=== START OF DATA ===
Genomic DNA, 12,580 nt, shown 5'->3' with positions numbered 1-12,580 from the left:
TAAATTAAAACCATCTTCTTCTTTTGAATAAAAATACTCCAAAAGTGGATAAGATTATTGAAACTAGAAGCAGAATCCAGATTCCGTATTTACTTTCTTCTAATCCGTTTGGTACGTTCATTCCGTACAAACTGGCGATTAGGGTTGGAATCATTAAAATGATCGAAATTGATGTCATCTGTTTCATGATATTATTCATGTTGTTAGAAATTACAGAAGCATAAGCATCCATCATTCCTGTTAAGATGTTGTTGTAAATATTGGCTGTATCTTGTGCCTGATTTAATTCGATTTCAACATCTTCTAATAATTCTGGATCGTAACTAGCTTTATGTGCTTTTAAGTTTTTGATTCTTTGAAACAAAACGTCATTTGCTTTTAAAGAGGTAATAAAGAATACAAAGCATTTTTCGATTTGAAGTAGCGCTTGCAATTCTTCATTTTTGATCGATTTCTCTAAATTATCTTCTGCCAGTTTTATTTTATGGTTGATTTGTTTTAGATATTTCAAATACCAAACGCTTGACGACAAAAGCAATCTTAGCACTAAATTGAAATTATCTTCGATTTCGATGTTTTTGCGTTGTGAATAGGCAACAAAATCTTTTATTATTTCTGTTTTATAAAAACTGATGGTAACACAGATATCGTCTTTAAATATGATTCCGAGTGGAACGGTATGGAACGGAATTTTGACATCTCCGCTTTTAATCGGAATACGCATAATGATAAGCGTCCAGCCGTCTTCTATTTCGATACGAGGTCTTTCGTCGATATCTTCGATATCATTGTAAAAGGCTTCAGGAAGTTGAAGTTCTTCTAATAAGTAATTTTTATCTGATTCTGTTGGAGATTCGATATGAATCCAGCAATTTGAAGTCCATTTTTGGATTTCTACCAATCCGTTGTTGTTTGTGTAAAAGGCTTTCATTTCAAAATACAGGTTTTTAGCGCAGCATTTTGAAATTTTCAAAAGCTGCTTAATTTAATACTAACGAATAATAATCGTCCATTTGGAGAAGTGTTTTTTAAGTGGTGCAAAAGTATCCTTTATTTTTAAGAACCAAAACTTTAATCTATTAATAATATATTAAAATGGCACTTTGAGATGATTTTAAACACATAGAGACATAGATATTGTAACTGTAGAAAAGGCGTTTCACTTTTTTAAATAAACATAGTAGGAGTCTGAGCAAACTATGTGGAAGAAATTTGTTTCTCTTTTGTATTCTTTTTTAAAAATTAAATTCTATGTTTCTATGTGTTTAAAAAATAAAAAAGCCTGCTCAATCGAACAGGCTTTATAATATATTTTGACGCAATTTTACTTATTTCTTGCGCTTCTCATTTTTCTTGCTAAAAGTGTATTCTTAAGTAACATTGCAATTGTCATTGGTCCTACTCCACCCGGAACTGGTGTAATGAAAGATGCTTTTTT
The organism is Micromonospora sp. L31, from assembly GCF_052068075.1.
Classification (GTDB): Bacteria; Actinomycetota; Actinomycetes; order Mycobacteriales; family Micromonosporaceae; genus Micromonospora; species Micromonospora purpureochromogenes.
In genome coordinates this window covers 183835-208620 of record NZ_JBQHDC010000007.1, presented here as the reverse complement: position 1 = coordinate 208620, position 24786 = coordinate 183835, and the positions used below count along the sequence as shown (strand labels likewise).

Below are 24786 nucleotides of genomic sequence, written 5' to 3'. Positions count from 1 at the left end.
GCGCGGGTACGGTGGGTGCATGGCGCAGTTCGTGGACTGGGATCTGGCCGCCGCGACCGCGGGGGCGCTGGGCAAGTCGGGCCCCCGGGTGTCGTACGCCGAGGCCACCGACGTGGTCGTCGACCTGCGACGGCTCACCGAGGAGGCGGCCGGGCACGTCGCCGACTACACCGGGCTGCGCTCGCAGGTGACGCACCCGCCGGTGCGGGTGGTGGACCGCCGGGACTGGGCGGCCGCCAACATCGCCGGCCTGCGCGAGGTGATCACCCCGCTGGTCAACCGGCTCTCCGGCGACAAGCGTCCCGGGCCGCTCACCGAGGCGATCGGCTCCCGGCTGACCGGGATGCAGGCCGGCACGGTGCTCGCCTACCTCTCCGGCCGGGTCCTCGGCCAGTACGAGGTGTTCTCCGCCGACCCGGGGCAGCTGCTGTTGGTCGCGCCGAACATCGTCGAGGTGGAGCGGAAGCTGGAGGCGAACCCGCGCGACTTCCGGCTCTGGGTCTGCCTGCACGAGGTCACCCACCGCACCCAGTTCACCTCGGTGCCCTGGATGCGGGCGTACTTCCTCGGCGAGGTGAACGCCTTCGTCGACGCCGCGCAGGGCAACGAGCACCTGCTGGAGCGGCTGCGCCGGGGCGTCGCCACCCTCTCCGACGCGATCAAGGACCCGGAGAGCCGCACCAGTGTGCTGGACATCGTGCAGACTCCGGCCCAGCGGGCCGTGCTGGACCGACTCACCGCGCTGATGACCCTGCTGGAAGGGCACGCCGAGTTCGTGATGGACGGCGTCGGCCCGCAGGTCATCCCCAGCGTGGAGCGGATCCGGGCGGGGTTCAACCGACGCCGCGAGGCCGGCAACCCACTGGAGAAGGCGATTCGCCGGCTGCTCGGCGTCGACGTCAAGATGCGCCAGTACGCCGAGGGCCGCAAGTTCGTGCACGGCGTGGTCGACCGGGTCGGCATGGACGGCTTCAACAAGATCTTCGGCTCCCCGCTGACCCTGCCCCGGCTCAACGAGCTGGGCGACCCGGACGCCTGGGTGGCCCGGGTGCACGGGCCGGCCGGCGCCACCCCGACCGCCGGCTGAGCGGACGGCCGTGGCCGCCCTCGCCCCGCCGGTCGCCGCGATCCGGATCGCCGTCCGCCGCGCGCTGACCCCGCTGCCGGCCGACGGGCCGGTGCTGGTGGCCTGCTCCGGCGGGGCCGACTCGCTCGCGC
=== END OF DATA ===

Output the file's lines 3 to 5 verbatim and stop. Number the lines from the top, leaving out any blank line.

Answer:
The organism is Micromonospora sp. L31, from assembly GCF_052068075.1.
Classification (GTDB): Bacteria; Actinomycetota; Actinomycetes; order Mycobacteriales; family Micromonosporaceae; genus Micromonospora; species Micromonospora purpureochromogenes.
In genome coordinates this window covers 183835-208620 of record NZ_JBQHDC010000007.1, presented here as the reverse complement: position 1 = coordinate 208620, position 24786 = coordinate 183835, and the positions used below count along the sequence as shown (strand labels likewise).